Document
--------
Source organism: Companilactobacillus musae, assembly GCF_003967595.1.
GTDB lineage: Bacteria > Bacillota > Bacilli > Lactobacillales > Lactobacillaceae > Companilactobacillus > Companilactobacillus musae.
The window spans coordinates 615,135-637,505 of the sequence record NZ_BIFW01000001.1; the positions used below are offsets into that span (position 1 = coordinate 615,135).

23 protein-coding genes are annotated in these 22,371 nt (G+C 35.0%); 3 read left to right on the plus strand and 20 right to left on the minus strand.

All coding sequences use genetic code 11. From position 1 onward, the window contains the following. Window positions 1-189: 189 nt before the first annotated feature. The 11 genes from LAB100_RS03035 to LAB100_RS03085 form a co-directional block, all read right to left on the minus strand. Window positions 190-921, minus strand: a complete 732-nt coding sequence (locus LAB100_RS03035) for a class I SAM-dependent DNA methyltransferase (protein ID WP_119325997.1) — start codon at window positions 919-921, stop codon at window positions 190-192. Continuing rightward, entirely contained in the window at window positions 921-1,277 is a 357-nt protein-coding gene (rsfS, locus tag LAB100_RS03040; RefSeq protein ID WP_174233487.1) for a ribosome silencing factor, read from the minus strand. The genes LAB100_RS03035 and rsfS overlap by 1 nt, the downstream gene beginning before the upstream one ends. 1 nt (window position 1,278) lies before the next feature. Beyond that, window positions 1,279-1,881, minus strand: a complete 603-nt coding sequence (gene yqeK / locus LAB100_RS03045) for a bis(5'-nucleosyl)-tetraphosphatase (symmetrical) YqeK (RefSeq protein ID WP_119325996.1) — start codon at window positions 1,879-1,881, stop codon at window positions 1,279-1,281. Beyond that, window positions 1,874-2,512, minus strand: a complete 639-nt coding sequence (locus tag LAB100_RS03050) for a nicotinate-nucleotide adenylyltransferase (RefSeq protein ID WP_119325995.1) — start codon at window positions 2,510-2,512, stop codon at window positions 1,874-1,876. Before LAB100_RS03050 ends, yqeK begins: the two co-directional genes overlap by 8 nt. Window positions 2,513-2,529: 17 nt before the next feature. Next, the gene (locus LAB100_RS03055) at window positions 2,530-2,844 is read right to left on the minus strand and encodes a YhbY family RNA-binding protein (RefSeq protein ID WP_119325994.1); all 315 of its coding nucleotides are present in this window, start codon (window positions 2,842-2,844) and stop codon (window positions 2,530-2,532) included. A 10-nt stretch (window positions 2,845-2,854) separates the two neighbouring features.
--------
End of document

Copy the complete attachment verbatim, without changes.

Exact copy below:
Source organism: Companilactobacillus musae, assembly GCF_003967595.1.
GTDB lineage: Bacteria > Bacillota > Bacilli > Lactobacillales > Lactobacillaceae > Companilactobacillus > Companilactobacillus musae.
The window spans coordinates 615,135-637,505 of the sequence record NZ_BIFW01000001.1; the positions used below are offsets into that span (position 1 = coordinate 615,135).

23 protein-coding genes are annotated in these 22,371 nt (G+C 35.0%); 3 read left to right on the plus strand and 20 right to left on the minus strand.

All coding sequences use genetic code 11. From position 1 onward, the window contains the following. Window positions 1-189: 189 nt before the first annotated feature. The 11 genes from LAB100_RS03035 to LAB100_RS03085 form a co-directional block, all read right to left on the minus strand. Window positions 190-921, minus strand: a complete 732-nt coding sequence (locus LAB100_RS03035) for a class I SAM-dependent DNA methyltransferase (protein ID WP_119325997.1) — start codon at window positions 919-921, stop codon at window positions 190-192. Continuing rightward, entirely contained in the window at window positions 921-1,277 is a 357-nt protein-coding gene (rsfS, locus tag LAB100_RS03040; RefSeq protein ID WP_174233487.1) for a ribosome silencing factor, read from the minus strand. The genes LAB100_RS03035 and rsfS overlap by 1 nt, the downstream gene beginning before the upstream one ends. 1 nt (window position 1,278) lies before the next feature. Beyond that, window positions 1,279-1,881, minus strand: a complete 603-nt coding sequence (gene yqeK / locus LAB100_RS03045) for a bis(5'-nucleosyl)-tetraphosphatase (symmetrical) YqeK (RefSeq protein ID WP_119325996.1) — start codon at window positions 1,879-1,881, stop codon at window positions 1,279-1,281. Beyond that, window positions 1,874-2,512, minus strand: a complete 639-nt coding sequence (locus tag LAB100_RS03050) for a nicotinate-nucleotide adenylyltransferase (RefSeq protein ID WP_119325995.1) — start codon at window positions 2,510-2,512, stop codon at window positions 1,874-1,876. Before LAB100_RS03050 ends, yqeK begins: the two co-directional genes overlap by 8 nt. Window positions 2,513-2,529: 17 nt before the next feature. Next, the gene (locus LAB100_RS03055) at window positions 2,530-2,844 is read right to left on the minus strand and encodes a YhbY family RNA-binding protein (RefSeq protein ID WP_119325994.1); all 315 of its coding nucleotides are present in this window, start codon (window positions 2,842-2,844) and stop codon (window positions 2,530-2,532) included. A 10-nt stretch (window positions 2,845-2,854) separates the two neighbouring features.